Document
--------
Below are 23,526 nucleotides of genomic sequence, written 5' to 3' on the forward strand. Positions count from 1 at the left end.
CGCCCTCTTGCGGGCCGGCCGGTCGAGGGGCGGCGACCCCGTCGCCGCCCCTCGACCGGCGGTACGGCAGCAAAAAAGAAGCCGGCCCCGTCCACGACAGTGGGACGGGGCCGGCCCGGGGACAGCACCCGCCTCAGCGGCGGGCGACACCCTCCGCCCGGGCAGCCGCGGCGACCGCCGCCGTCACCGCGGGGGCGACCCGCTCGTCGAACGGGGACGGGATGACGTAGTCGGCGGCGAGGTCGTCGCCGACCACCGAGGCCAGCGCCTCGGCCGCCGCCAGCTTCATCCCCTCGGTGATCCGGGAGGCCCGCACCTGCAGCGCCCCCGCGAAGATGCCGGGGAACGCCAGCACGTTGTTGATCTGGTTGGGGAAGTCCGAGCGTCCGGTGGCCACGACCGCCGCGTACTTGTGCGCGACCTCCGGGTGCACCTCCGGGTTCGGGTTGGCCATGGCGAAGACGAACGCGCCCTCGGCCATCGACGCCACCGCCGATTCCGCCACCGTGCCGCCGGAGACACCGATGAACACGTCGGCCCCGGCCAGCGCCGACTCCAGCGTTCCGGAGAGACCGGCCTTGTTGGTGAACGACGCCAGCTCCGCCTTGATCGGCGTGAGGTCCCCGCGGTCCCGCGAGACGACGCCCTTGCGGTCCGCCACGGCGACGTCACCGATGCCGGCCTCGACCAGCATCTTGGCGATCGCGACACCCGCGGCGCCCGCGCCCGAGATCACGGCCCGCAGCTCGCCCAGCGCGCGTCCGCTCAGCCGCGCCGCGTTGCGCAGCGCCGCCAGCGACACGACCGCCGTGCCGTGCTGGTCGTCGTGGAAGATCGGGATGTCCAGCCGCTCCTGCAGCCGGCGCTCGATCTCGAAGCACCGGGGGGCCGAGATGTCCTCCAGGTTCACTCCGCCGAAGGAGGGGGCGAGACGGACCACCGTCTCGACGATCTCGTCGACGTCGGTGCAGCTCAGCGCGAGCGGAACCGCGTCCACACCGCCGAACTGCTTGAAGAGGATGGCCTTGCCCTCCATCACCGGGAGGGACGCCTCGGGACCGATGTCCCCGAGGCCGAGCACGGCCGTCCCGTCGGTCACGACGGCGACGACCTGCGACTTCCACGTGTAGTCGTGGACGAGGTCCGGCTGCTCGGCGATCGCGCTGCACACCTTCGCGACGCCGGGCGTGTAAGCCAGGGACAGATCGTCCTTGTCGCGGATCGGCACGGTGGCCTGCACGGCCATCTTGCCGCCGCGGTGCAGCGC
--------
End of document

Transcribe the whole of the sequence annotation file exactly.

Below are 23,526 nucleotides of genomic sequence, written 5' to 3' on the forward strand. Positions count from 1 at the left end.
CGCCCTCTTGCGGGCCGGCCGGTCGAGGGGCGGCGACCCCGTCGCCGCCCCTCGACCGGCGGTACGGCAGCAAAAAAGAAGCCGGCCCCGTCCACGACAGTGGGACGGGGCCGGCCCGGGGACAGCACCCGCCTCAGCGGCGGGCGACACCCTCCGCCCGGGCAGCCGCGGCGACCGCCGCCGTCACCGCGGGGGCGACCCGCTCGTCGAACGGGGACGGGATGACGTAGTCGGCGGCGAGGTCGTCGCCGACCACCGAGGCCAGCGCCTCGGCCGCCGCCAGCTTCATCCCCTCGGTGATCCGGGAGGCCCGCACCTGCAGCGCCCCCGCGAAGATGCCGGGGAACGCCAGCACGTTGTTGATCTGGTTGGGGAAGTCCGAGCGTCCGGTGGCCACGACCGCCGCGTACTTGTGCGCGACCTCCGGGTGCACCTCCGGGTTCGGGTTGGCCATGGCGAAGACGAACGCGCCCTCGGCCATCGACGCCACCGCCGATTCCGCCACCGTGCCGCCGGAGACACCGATGAACACGTCGGCCCCGGCCAGCGCCGACTCCAGCGTTCCGGAGAGACCGGCCTTGTTGGTGAACGACGCCAGCTCCGCCTTGATCGGCGTGAGGTCCCCGCGGTCCCGCGAGACGACGCCCTTGCGGTCCGCCACGGCGACGTCACCGATGCCGGCCTCGACCAGCATCTTGGCGATCGCGACACCCGCGGCGCCCGCGCCCGAGATCACGGCCCGCAGCTCGCCCAGCGCGCGTCCGCTCAGCCGCGCCGCGTTGCGCAGCGCCGCCAGCGACACGACCGCCGTGCCGTGCTGGTCGTCGTGGAAGATCGGGATGTCCAGCCGCTCCTGCAGCCGGCGCTCGATCTCGAAGCACCGGGGGGCCGAGATGTCCTCCAGGTTCACTCCGCCGAAGGAGGGGGCGAGACGGACCACCGTCTCGACGATCTCGTCGACGTCGGTGCAGCTCAGCGCGAGCGGAACCGCGTCCACACCGCCGAACTGCTTGAAGAGGATGGCCTTGCCCTCCATCACCGGGAGGGACGCCTCGGGACCGATGTCCCCGAGGCCGAGCACGGCCGTCCCGTCGGTCACGACGGCGACGACCTGCGACTTCCACGTGTAGTCGTGGACGAGGTCCGGCTGCTCGGCGATCGCGCTGCACACCTTCGCGACGCCGGGCGTGTAAGCCAGGGACAGATCGTCCTTGTCGCGGATCGGCACGGTGGCCTGCACGGCCATCTTGCCGCCGCGGTGCAGCGC